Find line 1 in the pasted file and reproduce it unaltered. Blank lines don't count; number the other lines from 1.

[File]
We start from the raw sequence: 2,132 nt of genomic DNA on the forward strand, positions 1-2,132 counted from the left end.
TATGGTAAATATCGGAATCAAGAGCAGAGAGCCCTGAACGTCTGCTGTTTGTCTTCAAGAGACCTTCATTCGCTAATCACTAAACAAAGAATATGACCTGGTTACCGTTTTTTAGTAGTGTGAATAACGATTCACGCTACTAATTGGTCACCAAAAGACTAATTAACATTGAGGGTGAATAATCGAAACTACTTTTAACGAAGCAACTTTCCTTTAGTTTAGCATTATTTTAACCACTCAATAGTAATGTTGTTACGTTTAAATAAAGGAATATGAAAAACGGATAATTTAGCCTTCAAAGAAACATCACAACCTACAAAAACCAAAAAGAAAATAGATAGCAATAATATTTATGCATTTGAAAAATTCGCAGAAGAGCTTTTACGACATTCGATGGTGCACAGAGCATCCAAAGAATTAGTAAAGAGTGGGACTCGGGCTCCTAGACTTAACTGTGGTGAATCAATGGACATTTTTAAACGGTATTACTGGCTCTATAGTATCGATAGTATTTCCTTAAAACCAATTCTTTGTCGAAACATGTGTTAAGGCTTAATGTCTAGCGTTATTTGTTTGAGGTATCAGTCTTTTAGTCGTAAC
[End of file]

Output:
We start from the raw sequence: 2,132 nt of genomic DNA on the forward strand, positions 1-2,132 counted from the left end.